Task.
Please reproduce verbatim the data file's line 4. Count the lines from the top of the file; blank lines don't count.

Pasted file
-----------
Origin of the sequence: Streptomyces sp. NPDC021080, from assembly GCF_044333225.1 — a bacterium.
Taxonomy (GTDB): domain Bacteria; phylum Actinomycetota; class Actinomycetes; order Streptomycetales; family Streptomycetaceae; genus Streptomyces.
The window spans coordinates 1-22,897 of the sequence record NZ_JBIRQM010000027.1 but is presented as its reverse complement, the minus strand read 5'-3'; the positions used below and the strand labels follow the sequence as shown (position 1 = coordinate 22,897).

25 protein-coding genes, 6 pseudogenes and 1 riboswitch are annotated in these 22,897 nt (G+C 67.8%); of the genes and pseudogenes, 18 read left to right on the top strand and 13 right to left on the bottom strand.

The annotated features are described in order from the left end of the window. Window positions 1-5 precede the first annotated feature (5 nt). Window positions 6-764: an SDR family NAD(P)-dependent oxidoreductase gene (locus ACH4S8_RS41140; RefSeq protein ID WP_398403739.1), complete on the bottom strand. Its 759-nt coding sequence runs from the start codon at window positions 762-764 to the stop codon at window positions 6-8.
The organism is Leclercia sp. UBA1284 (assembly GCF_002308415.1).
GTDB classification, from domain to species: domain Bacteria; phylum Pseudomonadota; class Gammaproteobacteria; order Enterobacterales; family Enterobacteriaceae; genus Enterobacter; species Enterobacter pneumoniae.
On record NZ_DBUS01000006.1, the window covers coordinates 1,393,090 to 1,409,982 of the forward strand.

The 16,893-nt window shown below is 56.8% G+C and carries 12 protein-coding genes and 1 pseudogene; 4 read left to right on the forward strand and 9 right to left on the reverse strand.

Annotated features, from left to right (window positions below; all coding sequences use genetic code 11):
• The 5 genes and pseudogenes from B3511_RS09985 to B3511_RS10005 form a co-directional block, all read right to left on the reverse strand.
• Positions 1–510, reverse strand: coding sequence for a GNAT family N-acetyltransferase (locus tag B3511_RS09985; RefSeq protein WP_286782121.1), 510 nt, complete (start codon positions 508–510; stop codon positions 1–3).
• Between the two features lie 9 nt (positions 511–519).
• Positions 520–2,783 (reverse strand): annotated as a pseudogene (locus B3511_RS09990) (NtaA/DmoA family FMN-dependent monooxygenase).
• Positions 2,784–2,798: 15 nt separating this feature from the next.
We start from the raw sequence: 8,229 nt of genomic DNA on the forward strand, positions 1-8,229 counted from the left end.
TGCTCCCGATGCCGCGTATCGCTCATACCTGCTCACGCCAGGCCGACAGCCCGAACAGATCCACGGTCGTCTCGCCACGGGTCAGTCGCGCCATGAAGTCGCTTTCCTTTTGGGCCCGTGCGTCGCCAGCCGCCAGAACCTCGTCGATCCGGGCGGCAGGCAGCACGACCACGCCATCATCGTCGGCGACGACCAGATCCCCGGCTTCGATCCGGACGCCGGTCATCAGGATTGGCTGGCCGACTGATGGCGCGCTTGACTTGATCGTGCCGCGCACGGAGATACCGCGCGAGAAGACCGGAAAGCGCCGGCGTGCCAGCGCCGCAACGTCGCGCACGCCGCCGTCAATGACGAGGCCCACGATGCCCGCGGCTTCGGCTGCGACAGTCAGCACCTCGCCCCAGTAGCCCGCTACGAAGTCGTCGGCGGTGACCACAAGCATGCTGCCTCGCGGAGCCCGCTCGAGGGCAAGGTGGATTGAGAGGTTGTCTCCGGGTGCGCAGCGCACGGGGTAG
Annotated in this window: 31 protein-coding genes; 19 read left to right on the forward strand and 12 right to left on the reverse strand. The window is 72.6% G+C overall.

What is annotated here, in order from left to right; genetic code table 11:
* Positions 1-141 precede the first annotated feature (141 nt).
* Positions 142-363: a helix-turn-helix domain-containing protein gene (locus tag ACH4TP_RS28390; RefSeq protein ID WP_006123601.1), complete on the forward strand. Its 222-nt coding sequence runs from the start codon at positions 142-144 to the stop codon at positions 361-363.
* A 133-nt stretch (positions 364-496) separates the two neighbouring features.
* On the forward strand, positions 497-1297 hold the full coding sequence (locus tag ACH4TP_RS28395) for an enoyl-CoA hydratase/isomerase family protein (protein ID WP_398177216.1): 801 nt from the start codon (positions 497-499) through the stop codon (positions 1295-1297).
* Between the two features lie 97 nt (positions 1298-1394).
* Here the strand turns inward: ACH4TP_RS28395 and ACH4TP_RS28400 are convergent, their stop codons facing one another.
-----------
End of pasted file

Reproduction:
25 protein-coding genes, 6 pseudogenes and 1 riboswitch are annotated in these 22,897 nt (G+C 67.8%); of the genes and pseudogenes, 18 read left to right on the top strand and 13 right to left on the bottom strand.